NIHB's 38th Annual National Tribal Health Conference
Comes to a Close
WASHINGTON, DC—October 8, 2021— The National Indian Health Board(NIHB) 38th Annual National Tribal Health Conference (NTHC), held virtually, came to its close yesterday, finishing a week of health policy workshops, seminars, and institutes. NTHC attendees learned about the innovative and collaborative health solutions that are driving the growth of Indian health policy. The conference also allowed participants to explore historical and structural issues that are currently impacting Indian health care. Participants heard from speakers who discussed Indian boarding schools, their historical roots, and their continued impacts of American Indian and Alaska Native health. Speakers also explored the importance of third party reimbursors, particularly Medicare and Medicaid, to the financial health of the Indian Health Care system, a condition caused by the chronic underfunding of the Indian Health Service. The conference provided an opportunity to examine structural issues while looking at the road ahead.
The pre-conference day hosted three federal agency Tribal listening sessions; Indian Health Service (IHS), Department of Veterans Affairs(VA), Centers for Disease Control and Prevention(CDC), and the Health Equity Listening Session. Fowler, Acting Director, IHS senior staff discussed health policy and program management issues related to the provision of health services to Indian Country. Denis McDonough, Secretary, VA led the VA Listening Session and assured Tribal leaders his team is dedicated to working with Tribes and Tribal organizations to improve healthcare services to veterans at all stages of their life. CDC’s Dr. Jose Montero, Director of the Center for State Tribe, Local, and Territorial Support, addressed funding streams that flow directly to Tribes, strategy around vaccine hesitancy, and meaningful Tribal engagement. Ending the pre-conference day was the Health Equity Listening Session, which included presentations by experts in Indigenous health equity and a breakout session that allowed participants to explore this issue in their home communities.
The first full day of the NTHC kicked off with the Opening Plenary Session: Achieving Health Equity through Partnership and Self Determination. The theme, Achieving Health Equity through Partnership and Self Determination was found throughout the weeklong virtual conference.
The virtual conference workshop tracks consisted of five tracks: Health Equity and the Trust Responsibility: Be Heard, Make Change, Disruption, Governance, and Politics in the Tribal Health Space, Transformational Approaches to Financing Our Health System, Resilience During Periods of Sustained Crisis, The Rise of Technology to Revolutionize AI/AN Health, and Transformational Approaches to Financing Our Health System.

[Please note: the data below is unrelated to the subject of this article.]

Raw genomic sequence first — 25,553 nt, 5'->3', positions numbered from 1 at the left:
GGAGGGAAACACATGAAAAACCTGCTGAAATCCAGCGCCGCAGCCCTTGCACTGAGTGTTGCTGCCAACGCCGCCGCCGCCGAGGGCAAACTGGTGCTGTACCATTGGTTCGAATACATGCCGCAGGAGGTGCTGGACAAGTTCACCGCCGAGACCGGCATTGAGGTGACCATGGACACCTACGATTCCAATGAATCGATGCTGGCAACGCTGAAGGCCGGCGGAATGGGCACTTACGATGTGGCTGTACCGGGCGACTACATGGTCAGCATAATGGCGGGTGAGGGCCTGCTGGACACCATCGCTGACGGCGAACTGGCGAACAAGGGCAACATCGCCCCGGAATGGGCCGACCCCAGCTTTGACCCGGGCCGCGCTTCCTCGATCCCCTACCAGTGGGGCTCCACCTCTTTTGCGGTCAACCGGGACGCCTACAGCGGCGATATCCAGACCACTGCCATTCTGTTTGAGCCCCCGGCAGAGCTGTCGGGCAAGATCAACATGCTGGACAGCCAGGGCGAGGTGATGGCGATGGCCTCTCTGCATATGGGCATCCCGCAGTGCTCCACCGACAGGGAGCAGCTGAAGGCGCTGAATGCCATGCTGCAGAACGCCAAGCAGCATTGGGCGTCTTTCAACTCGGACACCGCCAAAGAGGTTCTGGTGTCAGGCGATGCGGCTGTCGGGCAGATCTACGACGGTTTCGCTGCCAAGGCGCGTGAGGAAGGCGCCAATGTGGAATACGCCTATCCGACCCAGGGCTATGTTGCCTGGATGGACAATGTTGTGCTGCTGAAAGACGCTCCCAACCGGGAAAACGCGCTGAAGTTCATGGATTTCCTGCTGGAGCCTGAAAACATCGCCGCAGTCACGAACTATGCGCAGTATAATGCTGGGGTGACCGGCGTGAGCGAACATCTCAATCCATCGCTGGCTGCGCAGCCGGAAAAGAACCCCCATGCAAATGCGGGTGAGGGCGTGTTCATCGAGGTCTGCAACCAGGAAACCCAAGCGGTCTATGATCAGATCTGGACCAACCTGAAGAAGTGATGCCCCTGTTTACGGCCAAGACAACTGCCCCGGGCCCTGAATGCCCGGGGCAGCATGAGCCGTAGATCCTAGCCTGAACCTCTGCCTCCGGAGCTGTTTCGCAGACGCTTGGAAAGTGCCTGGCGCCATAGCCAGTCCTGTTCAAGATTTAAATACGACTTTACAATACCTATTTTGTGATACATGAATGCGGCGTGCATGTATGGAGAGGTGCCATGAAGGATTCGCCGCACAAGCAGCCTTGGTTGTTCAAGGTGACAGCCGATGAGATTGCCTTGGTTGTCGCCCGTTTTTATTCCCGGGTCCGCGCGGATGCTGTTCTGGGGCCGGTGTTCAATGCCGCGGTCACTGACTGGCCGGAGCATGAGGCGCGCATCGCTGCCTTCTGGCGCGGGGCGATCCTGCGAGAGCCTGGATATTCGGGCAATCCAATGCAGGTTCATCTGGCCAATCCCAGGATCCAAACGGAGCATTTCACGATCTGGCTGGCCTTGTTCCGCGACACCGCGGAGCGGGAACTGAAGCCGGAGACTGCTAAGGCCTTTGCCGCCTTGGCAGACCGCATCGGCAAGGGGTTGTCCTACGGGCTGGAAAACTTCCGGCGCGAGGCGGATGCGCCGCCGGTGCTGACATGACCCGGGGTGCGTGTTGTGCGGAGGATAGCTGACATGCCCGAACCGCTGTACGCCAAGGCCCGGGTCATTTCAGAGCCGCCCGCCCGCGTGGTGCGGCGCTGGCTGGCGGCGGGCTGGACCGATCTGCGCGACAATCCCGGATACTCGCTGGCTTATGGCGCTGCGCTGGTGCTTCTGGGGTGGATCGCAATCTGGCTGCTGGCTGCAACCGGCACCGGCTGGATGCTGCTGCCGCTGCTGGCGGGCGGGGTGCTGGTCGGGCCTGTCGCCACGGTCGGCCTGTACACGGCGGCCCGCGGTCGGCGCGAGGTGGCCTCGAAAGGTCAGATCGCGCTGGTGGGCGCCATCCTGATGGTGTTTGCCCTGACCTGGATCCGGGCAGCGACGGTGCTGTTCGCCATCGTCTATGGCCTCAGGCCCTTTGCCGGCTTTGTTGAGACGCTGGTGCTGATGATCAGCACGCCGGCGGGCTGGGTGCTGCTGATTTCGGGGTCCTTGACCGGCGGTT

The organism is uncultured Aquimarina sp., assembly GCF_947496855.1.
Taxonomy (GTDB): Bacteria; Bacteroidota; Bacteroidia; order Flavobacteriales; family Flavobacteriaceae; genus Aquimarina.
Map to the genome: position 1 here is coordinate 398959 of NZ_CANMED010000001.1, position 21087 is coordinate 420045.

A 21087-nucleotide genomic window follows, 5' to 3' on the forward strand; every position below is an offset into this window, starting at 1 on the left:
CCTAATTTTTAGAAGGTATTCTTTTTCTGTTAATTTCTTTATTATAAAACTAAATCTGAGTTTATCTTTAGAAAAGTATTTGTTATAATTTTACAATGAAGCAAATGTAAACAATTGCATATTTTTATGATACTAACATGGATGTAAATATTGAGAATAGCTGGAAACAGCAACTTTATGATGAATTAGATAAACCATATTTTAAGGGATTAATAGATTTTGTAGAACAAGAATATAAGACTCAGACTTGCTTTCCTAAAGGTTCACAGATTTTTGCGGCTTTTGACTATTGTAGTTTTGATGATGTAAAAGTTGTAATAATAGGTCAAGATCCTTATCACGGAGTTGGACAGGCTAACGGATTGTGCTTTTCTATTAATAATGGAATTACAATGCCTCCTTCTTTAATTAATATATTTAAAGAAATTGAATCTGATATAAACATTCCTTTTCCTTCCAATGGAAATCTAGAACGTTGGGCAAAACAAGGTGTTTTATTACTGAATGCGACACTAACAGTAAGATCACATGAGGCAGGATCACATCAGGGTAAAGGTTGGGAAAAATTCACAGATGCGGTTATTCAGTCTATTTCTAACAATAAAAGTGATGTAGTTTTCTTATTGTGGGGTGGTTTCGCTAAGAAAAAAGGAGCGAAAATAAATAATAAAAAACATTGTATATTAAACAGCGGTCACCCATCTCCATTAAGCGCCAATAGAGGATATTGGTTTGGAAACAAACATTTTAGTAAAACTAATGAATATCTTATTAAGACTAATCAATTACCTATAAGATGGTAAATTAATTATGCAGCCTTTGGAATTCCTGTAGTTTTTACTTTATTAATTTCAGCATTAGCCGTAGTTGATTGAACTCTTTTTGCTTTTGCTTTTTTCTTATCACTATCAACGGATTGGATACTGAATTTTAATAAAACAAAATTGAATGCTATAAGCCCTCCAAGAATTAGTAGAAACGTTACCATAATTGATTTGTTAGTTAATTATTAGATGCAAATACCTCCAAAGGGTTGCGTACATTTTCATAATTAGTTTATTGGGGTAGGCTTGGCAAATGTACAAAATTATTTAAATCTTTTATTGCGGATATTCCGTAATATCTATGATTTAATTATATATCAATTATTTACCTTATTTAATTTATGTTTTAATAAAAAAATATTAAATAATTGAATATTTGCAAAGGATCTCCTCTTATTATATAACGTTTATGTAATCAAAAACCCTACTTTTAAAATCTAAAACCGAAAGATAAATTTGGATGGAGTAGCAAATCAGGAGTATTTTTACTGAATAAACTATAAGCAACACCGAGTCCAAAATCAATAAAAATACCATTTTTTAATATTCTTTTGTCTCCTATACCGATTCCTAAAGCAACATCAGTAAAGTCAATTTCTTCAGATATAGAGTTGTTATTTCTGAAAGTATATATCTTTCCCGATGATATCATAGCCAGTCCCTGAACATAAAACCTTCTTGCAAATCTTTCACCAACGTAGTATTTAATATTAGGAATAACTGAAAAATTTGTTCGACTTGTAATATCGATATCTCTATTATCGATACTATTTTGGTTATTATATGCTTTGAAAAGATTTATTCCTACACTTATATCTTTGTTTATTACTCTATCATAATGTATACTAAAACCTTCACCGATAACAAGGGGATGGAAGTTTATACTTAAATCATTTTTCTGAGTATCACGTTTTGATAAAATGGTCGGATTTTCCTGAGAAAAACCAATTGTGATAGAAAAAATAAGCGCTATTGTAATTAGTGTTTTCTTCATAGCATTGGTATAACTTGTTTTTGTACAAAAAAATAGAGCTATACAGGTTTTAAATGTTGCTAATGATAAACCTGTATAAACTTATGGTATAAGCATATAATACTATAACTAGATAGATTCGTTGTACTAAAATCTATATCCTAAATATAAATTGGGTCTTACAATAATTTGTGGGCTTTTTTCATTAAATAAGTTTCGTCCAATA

Wednesday had a packed agenda beginning with the Centers for Medicare and Medicaid Services (CMS) Listening Session, which served as a forum for CMS to hear directly from Tribal nations on the current CMS Tribal Consultation Policy. The second Plenary Session: Fulfilling the Trust Responsibility: A Discussion of the Federal Government's Role as a Funder of Indian Health Care explored the importance of the CMS as a third party reimburser of the Indian healthcare system. Participants heard from Chiquita Brooks-LaSure, CMS Administrator, who discussed the agency’s commitment to working with Indian Country. This was followed by a panel which consisted of members of the CMS Tribal Technical Advisory Group (TTAG) about ways that CMS programs impact their community, offering participants an unparalleled opportunity to hear about this issue from subject matter experts who are serving on the ground. U.S. Senator Lisa Murkowski of Alaska concluded the plenary by stating, “The pandemic and related social and economic adversity certainly tested your communities over the last year and a half, but you all rose to the challenge. It is an honor to work in partnership with you to address Indian health issues as Vice Chairman of the Senate Committee on Indian Affairs and also as Ranking Member on the Interior Appropriations Subcommittee…Whether our work is building up infrastructure in Tribal communities, supporting the IHS budget, acknowledging and helping to heal the wounds of the policies of assimilation, or improving the delivery of services to Native children, I appreciate your partnership—working together to get it done.”
NIHB CEO, Stacy Bohlen was joined by NTHC 2021 warrior sponsor Cerner’s Vice President of Interoperability, Sam Lambson on Facebook Live for a conversation on interoperability for electronic health records.
Two sets of concurrent workshops were offered on Wednesday, October 7 during the NTHC. Institutes: University of Oklahoma, Institute for American Indian Arts, John Hopkins, UC San Diego, University of California, and UC Davis School of Medicine; Native nations: Chickasaw Nation and Choctaw Nation of Oklahoma, organizations: National Native Children’s Trauma Center, Southcentral Foundation, and Community Catalyst; Health boards: Southern Plains Tribal Health Board and Northwest Portland Area Indian Health Board, were some of NIHB’s partners who explored and presented hot topics in Indian health.
That evening, NIHB recognized and honored a group of Tribal health leaders, providers and advocates during its virtual Outstanding Service Awards. Honorees were presented 43 awards in the categories of Local Impact, Area/Regional Impact, National Impact, Youth Leadership and the prestigious Lifetime Achievement Jake Whitecrow Award. Chester Antone, former Tohono O'Odham Tribal Council won this year’s Jake Whitecrow Award. The Youth Leadership Award Award went to Ki-shan Daniels from the Yurok Tribe.